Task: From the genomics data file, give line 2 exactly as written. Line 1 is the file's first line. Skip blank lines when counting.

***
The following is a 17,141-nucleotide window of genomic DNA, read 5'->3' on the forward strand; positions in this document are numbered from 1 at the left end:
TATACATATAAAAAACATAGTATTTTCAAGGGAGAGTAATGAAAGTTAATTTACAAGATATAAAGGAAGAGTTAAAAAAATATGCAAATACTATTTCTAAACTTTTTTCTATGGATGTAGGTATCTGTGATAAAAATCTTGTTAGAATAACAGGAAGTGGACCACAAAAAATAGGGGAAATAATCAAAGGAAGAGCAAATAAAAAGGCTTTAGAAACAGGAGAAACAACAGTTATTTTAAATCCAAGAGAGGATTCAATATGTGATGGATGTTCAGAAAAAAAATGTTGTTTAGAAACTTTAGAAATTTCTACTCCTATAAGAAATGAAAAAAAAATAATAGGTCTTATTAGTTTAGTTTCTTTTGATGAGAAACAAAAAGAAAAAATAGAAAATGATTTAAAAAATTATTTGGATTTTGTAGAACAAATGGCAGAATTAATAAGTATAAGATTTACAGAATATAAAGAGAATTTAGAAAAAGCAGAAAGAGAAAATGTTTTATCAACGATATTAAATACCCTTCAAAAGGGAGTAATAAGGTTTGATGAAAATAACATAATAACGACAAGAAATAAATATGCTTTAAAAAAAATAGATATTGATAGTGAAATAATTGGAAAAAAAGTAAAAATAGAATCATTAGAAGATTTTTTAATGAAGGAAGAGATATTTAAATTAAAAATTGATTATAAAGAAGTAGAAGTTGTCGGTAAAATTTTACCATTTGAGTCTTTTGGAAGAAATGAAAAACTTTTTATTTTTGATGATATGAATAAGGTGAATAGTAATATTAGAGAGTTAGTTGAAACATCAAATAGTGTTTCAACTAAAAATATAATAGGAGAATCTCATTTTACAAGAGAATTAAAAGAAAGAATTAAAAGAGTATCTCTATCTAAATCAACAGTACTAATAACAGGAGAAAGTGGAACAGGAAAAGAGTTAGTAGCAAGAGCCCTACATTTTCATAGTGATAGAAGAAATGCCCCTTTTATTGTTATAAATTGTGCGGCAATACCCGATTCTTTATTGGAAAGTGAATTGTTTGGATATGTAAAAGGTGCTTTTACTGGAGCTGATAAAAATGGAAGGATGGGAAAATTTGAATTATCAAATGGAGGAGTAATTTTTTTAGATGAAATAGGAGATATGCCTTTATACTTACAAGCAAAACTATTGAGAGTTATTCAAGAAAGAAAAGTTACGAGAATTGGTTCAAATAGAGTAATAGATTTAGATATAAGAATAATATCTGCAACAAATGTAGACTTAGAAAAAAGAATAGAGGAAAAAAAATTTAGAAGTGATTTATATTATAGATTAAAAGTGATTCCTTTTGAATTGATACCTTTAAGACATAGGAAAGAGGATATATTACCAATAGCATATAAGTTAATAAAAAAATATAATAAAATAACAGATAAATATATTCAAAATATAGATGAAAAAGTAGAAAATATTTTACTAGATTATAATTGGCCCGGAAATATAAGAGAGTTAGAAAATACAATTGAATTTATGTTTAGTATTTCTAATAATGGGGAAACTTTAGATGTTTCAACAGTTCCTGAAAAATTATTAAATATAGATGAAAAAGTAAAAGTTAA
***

TATACATATAAAAAACATAGTATTTTCAAGGGAGAGTAATGAAAGTTAATTTACAAGATATAAAGGAAGAGTTAAAAAAATATGCAAATACTATTTCTAAACTTTTTTCTATGGATGTAGGTATCTGTGATAAAAATCTTGTTAGAATAACAGGAAGTGGACCACAAAAAATAGGGGAAATAATCAAAGGAAGAGCAAATAAAAAGGCTTTAGAAACAGGAGAAACAACAGTTATTTTAAATCCAAGAGAGGATTCAATATGTGATGGATGTTCAGAAAAAAAATGTTGTTTAGAAACTTTAGAAATTTCTACTCCTATAAGAAATGAAAAAAAAATAATAGGTCTTATTAGTTTAGTTTCTTTTGATGAGAAACAAAAAGAAAAAATAGAAAATGATTTAAAAAATTATTTGGATTTTGTAGAACAAATGGCAGAATTAATAAGTATAAGATTTACAGAATATAAAGAGAATTTAGAAAAAGCAGAAAGAGAAAATGTTTTATCAACGATATTAAATACCCTTCAAAAGGGAGTAATAAGGTTTGATGAAAATAACATAATAACGACAAGAAATAAATATGCTTTAAAAAAAATAGATATTGATAGTGAAATAATTGGAAAAAAAGTAAAAATAGAATCATTAGAAGATTTTTTAATGAAGGAAGAGATATTTAAATTAAAAATTGATTATAAAGAAGTAGAAGTTGTCGGTAAAATTTTACCATTTGAGTCTTTTGGAAGAAATGAAAAACTTTTTATTTTTGATGATATGAATAAGGTGAATAGTAATATTAGAGAGTTAGTTGAAACATCAAATAGTGTTTCAACTAAAAATATAATAGGAGAATCTCATTTTACAAGAGAATTAAAAGAAAGAATTAAAAGAGTATCTCTATCTAAATCAACAGTACTAATAACAGGAGAAAGTGGAACAGGAAAAGAGTTAGTAGCAAGAGCCCTACATTTTCATAGTGATAGAAGAAATGCCCCTTTTATTGTTATAAATTGTGCGGCAATACCCGATTCTTTATTGGAAAGTGAATTGTTTGGATATGTAAAAGGTGCTTTTACTGGAGCTGATAAAAATGGAAGGATGGGAAAATTTGAATTATCAAATGGAGGAGTAATTTTTTTAGATGAAATAGGAGATATGCCTTTATACTTACAAGCAAAACTATTGAGAGTTATTCAAGAAAGAAAAGTTACGAGAATTGGTTCAAATAGAGTAATAGATTTAGATATAAGAATAATATCTGCAACAAATGTAGACTTAGAAAAAAGAATAGAGGAAAAAAAATTTAGAAGTGATTTATATTATAGATTAAAAGTGATTCCTTTTGAATTGATACCTTTAAGACATAGGAAAGAGGATATATTACCAATAGCATATAAGTTAATAAAAAAATATAATAAAATAACAGATAAATATATTCAAAATATAGATGAAAAAGTAGAAAATATTTTACTAGATTATAATTGGCCCGGAAATATAAGAGAGTTAGAAAATACAATTGAATTTATGTTTAGTATTTCTAATAATGGGGAAACTTTAGATGTTTCAACAGTTCCTGAAAAATTATTAAATATAGATGAAAAAGTAAAAGTTAA